Mowing the astroturfers
A grassroots movement is one that emerges and evolves naturally, growing new support as it does so. "Astroturfing" is the opposite of that. It is a movement support for which is bought and paid for. It has the look of a grassroots movement, but a closer inspection reveals it to be fake. Now, writing in the International Journal of Web and Grid Services, Australian computer scientists have surveyed the techniques available to detect astroturfing on the internet. The term derives from the synthetic green grass—AstroTurf—often used in sports arenas and public areas as an alternative to living turf.
Syed Mahbub and colleagues at La Trobe University, in Melbourne, explain that astroturfing represents a significant threat in the business world, in politics, public health, and many other realms. Fake support for a controversial system, product, or service can persuade unwitting observers and stakeholders of merit, where no merit is due. This can have dire consequences for genuine political candidates in an election, for instance, or for sales of better rival products, and adoption of systems and services that are in reality better than the astroturfed ones. Political blogs, news portals, and review websites are carpeted with Astroturf to the detriment of everyone but the astroturfers and their associates.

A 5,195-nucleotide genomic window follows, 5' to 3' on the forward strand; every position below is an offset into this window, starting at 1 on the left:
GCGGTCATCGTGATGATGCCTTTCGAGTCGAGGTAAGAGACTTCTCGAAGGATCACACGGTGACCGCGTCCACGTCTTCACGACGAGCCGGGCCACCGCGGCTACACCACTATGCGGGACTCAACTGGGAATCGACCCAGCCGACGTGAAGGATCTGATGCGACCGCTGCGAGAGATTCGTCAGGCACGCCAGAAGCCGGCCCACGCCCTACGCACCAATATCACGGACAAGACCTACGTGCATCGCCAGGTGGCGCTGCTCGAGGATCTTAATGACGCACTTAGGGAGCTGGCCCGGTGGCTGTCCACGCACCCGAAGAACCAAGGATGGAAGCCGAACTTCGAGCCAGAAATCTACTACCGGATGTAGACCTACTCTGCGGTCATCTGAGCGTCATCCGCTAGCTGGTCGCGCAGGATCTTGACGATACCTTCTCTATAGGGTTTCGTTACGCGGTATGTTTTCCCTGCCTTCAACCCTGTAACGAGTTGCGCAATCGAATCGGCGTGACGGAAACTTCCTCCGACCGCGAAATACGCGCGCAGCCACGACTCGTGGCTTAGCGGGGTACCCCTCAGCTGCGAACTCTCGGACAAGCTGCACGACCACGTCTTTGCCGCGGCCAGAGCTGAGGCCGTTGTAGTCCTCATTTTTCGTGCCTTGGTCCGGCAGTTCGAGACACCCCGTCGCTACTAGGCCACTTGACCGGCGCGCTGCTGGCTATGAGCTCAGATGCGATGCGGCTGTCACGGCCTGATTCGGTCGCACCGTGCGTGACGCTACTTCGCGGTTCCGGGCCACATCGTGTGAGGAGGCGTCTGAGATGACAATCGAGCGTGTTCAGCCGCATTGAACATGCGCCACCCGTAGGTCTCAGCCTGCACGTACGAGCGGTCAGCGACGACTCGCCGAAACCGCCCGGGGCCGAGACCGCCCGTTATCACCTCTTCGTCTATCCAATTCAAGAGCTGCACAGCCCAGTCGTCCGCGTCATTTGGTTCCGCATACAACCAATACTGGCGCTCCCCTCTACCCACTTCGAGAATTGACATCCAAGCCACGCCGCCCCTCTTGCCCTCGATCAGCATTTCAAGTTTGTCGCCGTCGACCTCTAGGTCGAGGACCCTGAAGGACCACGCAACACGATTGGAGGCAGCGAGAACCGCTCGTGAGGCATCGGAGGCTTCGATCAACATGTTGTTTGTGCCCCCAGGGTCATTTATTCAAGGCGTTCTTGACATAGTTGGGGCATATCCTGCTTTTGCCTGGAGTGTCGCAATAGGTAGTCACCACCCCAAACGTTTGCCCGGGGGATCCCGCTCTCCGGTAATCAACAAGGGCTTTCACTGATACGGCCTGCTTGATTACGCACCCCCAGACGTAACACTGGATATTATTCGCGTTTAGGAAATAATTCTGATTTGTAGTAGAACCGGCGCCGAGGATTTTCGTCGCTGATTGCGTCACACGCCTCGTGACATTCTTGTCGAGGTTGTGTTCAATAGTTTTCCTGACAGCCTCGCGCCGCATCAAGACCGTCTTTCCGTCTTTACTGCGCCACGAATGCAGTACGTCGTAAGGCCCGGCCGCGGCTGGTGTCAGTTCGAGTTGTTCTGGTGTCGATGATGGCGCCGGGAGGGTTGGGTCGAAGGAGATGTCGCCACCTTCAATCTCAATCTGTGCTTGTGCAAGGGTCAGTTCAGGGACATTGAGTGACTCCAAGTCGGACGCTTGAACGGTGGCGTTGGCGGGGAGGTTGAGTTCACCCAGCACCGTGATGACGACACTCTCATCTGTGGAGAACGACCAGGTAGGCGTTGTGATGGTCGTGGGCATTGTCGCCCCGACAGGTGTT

At its most mundane, astroturfing might lead to someone buying a, perhaps inferior, green widget from company A in preference to the better blue widget from Company B. At the other extreme, one might see a politician achieve election success where support has been entirely faked and the electorate duped into disregarding the genuine candidate.
Researchers in social media, e-commerce, and politics, are looking to find detection methods for spotting astroturfing. Mahbub and colleagues point out that there are content analysis techniques, individual and group identification techniques, linguistic feature analysis, authorship attribution techniques, and machine learning all being used with varying degrees of success to detect astroturfing.
"Astroturfing, in the present world, is a global phenomenon," the team writes. "The magnitude of its effect is significantly threatening the integrity and consistency of information we receive from the internet. Thus, the prevention and detection of astroturfing demand more attention from the research community." Their research paper offers researchers a taxonomy of those detection techniques that might help in the development of better approaches to the detection of this insidious problem.